'In the end it's not the years in your life that count. It's the life in your years.'
- Abraham Lincoln -

Monday, February 13, 2012

For The Love Of God

May I respectfully suggest to parents of college-aged children who are looking for a good education for their kids think about sending them to the Wharton School at the University of Pennsylvania, where they'll be taught how to succeed in life as opposed to Hollins University in Roanoke, Virginia, where they'll be taught the fine art of living in poverty?

Good grief.  This is beyond belief:
Hollins students are hungry to learn about poverty at dining event
By Amy Matzke-Fawcett, Roanoke Times

A group of students and community members at Hollins University shared an eye-opening meal, designed to raise awareness of world hunger.

About 15 people attended the Oxfam America Hunger banquet Sunday evening, a gathering called a "theatrical metaphor" focusing on awareness of world hunger and its causes. The event, being put on for the second time, was presented through Oxfam America, the U.S. branch of the international aid group and charity.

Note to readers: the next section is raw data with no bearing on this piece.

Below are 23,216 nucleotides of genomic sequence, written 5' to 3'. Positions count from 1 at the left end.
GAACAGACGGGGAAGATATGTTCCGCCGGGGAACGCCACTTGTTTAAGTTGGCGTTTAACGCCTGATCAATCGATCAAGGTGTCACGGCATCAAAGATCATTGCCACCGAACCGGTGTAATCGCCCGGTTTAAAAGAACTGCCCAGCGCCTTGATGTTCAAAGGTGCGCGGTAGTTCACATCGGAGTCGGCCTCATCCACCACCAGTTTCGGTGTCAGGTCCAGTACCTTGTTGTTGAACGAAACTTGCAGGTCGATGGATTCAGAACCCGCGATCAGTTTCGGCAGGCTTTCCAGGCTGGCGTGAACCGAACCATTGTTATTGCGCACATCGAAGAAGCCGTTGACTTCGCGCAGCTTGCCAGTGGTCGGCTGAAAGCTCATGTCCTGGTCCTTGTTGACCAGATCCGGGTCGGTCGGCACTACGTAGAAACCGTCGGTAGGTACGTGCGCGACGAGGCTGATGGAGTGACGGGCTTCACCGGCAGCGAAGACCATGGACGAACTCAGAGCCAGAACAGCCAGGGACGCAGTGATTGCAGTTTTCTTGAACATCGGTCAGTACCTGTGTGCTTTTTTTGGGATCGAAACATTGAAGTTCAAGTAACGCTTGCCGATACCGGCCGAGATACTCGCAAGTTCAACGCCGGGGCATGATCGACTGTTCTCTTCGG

Attendees drew cards from a basket assigning them a persona in one of three groups -- low, middle or high income -- and were given a meal that corresponded with the income level.

"Not everyone leaves with a full stomach, which mirrors the state of hunger and global inequality," said Rachel Conn, event coordinator and a graduate assistant in Housing and Residence Life, which sponsored the event.

There are 1.2 billion people living in poverty in the world, and 842 million of those people are suffering from chronic hunger, according to statistics presented at the banquet. [link]
For those of you mush-for-brains students who attended this waste of time, let it be understood that no silly banquet like the one you attended is going to feed a poor person anywhere. Ever.  But employing those in need - and giving them a paycheck for services rendered - will.

Instead of wasting your time - and pissing me off - by indulging such idiocy, why not vow to become a business leader in your community?

Jobs and the vast array of opportunities that flow from them are what solve the poverty problem in this world, not some misguided, swellheaded event sponsored by overpaid and out of touch workers for a United Nations funded bureaucracy.

"Hollins students are hungry to learn about poverty." Good God. Go down that path and you'll surely learn - firsthand - what impoverishment is all about.